Thursday, December 31, 2009

Books Read in 2009

Once again, here's my annual list of books I've read in the last year. I did much better in quantity than last year--going back to school helped a bit, even though the vast majority of reading for class was articles that aren't reflected in this list.
  • John Baer, James C. Kaufman, and Roy F. Baumeister, editors, Are We Free? Psychology and Free Will
  • Dan Barker, Godless: How an Evangelical Preacher Became One of America's Leading Atheists
  • Jeff Benedict, Little Pink House: A True Story of Defiance and Courage
  • Simon Blackburn, Truth: A Guide
  • Paul Boghossian, Fear of Knowledge: Against Relativism and Constructivism
  • Fred P. Brooks, The Mythical Man-Month: Essays on Software Engineering, Anniversary Edition
  • Thomas Cathcart and Daniel Klein, Plato and a Platypus Walk Into a Bar... Understanding Philosophy Through Jokes (not very funny, and thinks "all platypuses are mammals" is analytic and a priori, p. 67--is that what they teach at Harvard?)
  • Daniel Dennett, Darwin's Dangerous Idea: Evolution and the Meanings of Life
  • Daniel Dennett, Breaking the Spell: Religion as a Natural Phenomenon
  • Philip K. Dick, The Man in the High Castle
  • Douglas R. Hofstadter, I Am a Strange Loop
  • Jean-Roch Laurence and Campbell Perry, Hypnosis, Will, and Memory: A Psycho-Legal History
  • Penn Jillette, How to Cheat Your Friends at Poker: The Wisdom of Dickie Richard
  • Paul Krassner, In Praise of Indecency: The Leading Investigative Satirist Sounds Off on Hypocrisy, Censorship, and Free Expression
  • Paul Krassner, Who's to Say What's Obscene? Politics, Culture, and Comedy in America Today
  • Oscar Levant, The Unimportance of Being Oscar
  • Oscar Levant, A Smattering of Ignorance
  • Ben Mezrich, Busting Vegas: A True Story of Monumental Excess, Sex, Love, Violence, and Beating the Odds
  • Chris Mooney and Sheril Kirshenbaum, Unscientific America: How Scientific Illiteracy Threatens Our Future
  • Steven Pinker, The Blank Slate: The Modern Denial of Human Nature
  • Vincent Price, I Like What I Know: A Visual Autobiography
  • W.V. Quine, Methods of Logic, Fourth Edition
  • Rudy Rucker, The Lifebox, the Seashell, and the Soul: What Gnarly Computation Taught Me About Ultimate Reality, the Meaning of Life, and How to Be Happy
  • Oliver Sacks, Musicophilia: Tales of Music and the Brain
  • John Searle, The Construction of Social Reality
  • Kyrsten Sinema, Unite and Conquer: How to Build Coalitions That Win and Last
  • Jim Steinmeyer, Charles Fort: The Man Who Invented the Supernatural
  • Gore Vidal, Imperial America: Reflections on the United States of Amnesia
  • T.H. White, The Once and Future King
I also read significant parts of
  • Yochai Benkler, The Wealth of Networks: How Social Production Transforms Markets and Freedom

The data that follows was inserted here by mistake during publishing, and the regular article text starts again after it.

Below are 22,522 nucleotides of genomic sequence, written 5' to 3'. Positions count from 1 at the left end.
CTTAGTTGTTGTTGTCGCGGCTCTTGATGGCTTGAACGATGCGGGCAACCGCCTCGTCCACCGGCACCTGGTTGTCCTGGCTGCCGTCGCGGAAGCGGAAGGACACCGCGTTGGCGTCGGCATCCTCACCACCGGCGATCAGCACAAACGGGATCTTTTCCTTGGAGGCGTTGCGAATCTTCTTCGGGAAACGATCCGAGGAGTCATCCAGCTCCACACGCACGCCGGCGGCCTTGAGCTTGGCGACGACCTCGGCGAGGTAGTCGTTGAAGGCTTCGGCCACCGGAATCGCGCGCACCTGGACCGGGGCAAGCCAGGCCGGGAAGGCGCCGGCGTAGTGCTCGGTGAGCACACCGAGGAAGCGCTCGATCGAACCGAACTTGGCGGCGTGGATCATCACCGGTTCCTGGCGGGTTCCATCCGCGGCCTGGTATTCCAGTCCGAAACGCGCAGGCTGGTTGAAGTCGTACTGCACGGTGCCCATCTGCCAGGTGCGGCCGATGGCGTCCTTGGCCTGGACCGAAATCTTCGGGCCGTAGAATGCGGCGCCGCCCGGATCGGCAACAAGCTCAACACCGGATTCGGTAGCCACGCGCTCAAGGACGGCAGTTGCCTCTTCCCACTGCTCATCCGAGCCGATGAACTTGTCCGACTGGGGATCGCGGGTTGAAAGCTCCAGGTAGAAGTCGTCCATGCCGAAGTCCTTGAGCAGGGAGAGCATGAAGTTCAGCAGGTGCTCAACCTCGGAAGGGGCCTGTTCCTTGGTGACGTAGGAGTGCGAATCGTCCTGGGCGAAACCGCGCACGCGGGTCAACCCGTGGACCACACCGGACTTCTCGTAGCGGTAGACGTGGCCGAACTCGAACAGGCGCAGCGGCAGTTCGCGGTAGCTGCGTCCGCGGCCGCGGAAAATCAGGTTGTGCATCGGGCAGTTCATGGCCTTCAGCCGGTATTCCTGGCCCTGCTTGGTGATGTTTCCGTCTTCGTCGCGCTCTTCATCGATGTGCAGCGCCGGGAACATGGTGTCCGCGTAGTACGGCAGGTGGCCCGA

• Yaron Ezrahi, The Descent of Icarus: Science and the Transformation of Contemporary Democracy
  • Edward J. Hackett, Olga Amsterdamska, Michael Lynch, and Judy Wajcman, editors, The Handbook of Science and Technology Studies, Third Edition
  • Michael Hulme, Why We Disagree About Climate Change: Understanding Controversy, Inaction and Opportunity
  • Elliott Mendelson, Introduction to Mathematical Logic (5th edition) (worked through ch. 3 on number theory and Gödel's incompleteness theorems and the appendix on second-order predicate logic, along with Boolos & Jeffrey's Computability and Logic chapter on second-order predicate logic)
  • R.C. Olby, G.N. Cantor, J.R.R. Christie, and M.J.S. Hodge, editors, Companion to the History of Modern Science
  • Steven Shapin and Simon Schaffer, Leviathan and the Air Pump: Hobbes, Boyle, and the Experimental Life
(Previously: 2008, 2007, 2006, 2005.)


I Doubt It said...

Inspiring. I keep a list of everything I've read since 1993. So, I did mine too.

Hume's Ghost said...

I got about 10 pages into Construction of Social Reality and could go no further. Too dense for me, althought I still rank Mind as high up on my list of books I want to read.

John Mashey said...

Fred Brooks: Hopefully, you read the 1995 edition, which has some fine retrospective comments. I urged Fred to do another one, ,but he really doesn't do this any more, sad to say.

Lippard said...

IDoubtIt: Looks like we read one in common in the same year (Kurtz, _The New Skepticism_), and a fair amount of overall overlap (e.g., Randi, Morrow, Lessig). How was _Idiot America_?

Hume's Ghost: I really enjoyed Searle's book. If you found the definitional stuff too dense, you might still have found value in skimming over it. The last three chapters also can stand mostly on their own.

John Mashey: Yes, indeed. I was doing some software testing earlier this year, which motivated me to pull that out of my unread stacks and read it. I enjoyed the Multics references, as well, since one of my earliest career choices was Multics developer.